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These amendments address clause 1, which makes a set of changes to the provisions in the Bank of England Act 1998—as I have said, we do not have that in the Committee Room—particularly in relation to the composition of the court of the Bank of England and the deputy governors appointed to that court.
Amendment 1 would change the name of the governing body of the Bank of England from “court of directors” to “Supervisory Board”. It is an important amendment, given the debates that took place in the Treasury Select Committee in particular, as well as in the pre-legislative scrutiny Committee. The court of directors of the Bank is a structure that has a great deal of history. It is an old institution, established in a different era from the one we are living in. It started its life in 1694, when the Bank of England was the Government’s banker and debt manager. At that time, it had 17 clerks and two gatekeepers, but it has since grown in size and employs many more staff, who have included the hon. Member for West Suffolk. He has extensive experience of working at all levels in the Bank, and I am sure he will bring that to the fore in our scrutiny of the Bill.
The court of the Bank of England was also established in 1694, when its functions were essentially to declare the dividend and to conduct elections, but its role has obviously changed since that time. Following the second world war, the Bank of England Act 1946 set out the duties of the court as the governing board of the Bank. Under the previous Government, the 1998 Act changed the governance of the Bank and the role of the court, and those arrangements again evolved under the 2009 Act.
Just as the events and circumstances of the past 300 years or so have done, so the Bill will shape and influence the role, composition and responsibilities of the Bank and the court. Amendment 1 would replace the relevant words in line 5 with the phrase:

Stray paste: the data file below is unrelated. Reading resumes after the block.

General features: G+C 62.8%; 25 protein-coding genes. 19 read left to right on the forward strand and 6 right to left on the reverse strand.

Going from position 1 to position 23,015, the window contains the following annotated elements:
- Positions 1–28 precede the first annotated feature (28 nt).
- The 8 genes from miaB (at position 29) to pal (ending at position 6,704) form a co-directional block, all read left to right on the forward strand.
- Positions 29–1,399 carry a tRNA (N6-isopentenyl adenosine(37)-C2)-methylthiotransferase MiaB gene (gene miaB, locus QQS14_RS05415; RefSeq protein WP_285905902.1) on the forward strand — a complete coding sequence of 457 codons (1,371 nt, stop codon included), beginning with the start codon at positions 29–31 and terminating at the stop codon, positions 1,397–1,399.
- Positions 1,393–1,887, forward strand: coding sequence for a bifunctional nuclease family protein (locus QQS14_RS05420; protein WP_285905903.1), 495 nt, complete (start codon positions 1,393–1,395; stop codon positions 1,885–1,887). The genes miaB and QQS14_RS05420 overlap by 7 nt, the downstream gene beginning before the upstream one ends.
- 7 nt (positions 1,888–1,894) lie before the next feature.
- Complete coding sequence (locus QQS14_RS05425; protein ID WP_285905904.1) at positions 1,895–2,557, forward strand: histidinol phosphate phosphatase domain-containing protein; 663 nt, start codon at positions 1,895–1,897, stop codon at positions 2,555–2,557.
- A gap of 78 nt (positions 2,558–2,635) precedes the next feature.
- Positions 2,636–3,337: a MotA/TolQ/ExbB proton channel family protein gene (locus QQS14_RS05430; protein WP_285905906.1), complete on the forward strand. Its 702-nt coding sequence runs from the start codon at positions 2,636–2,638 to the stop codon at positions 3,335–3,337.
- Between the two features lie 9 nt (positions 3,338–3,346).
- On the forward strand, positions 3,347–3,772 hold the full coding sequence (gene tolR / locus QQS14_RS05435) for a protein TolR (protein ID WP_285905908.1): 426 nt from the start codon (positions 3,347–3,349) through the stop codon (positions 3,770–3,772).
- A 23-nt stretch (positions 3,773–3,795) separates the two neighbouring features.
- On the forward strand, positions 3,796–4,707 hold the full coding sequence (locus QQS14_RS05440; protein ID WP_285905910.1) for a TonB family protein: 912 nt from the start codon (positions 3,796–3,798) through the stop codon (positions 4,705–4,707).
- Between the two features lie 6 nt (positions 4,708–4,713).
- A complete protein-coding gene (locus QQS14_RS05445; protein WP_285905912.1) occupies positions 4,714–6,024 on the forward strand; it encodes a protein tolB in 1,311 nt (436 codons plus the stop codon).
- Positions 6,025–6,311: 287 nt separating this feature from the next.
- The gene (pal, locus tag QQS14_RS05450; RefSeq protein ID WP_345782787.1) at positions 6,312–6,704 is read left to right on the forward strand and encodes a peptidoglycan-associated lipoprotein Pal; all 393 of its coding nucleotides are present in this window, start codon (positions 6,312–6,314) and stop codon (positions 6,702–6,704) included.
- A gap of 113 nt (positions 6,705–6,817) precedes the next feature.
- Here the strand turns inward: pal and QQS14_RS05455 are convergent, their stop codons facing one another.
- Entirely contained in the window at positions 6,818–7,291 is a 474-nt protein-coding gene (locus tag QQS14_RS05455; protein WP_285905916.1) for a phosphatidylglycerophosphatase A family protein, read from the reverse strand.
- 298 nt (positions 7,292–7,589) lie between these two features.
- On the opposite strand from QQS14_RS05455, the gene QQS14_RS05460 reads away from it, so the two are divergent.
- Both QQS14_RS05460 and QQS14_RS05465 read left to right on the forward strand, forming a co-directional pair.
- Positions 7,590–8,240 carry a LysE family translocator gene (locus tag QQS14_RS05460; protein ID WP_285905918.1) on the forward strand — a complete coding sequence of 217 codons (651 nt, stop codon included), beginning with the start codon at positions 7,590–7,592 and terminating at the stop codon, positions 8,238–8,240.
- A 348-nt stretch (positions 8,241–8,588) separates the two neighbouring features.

“There shall continue to be a court of directors of the Bank but it shall be renamed the Supervisory Board of the Bank of England.”
The Treasury Committee made a series of recommendations, and it is a pity that the Government did not pick them up and reflect them in drafting the Bill.
It is important that hon. Members recognise the context of the amendment. The Bill provides for significant rule-making powers to be handed to the Financial Policy Committee and, indirectly, the Governor of the Bank of England. The FPC will be able to make rules and give instructions to the new Prudential Regulation Authority and Financial Conduct Authority. Very considerable powers will be transferred to the Bank, and it is therefore important that there are stronger supervisory functions and arrangements within the Bank to ensure that it has proper checks and balances on the execution of those powers and that, if necessary, appropriate challenge is given. That is the normal situation in large public—let alone private—institutions and, as recommended by the Treasury Committee, such improvements should be made to the arrangements for internal challenge and scrutiny so that there can be a proper assessment of the Bank’s performance and rules.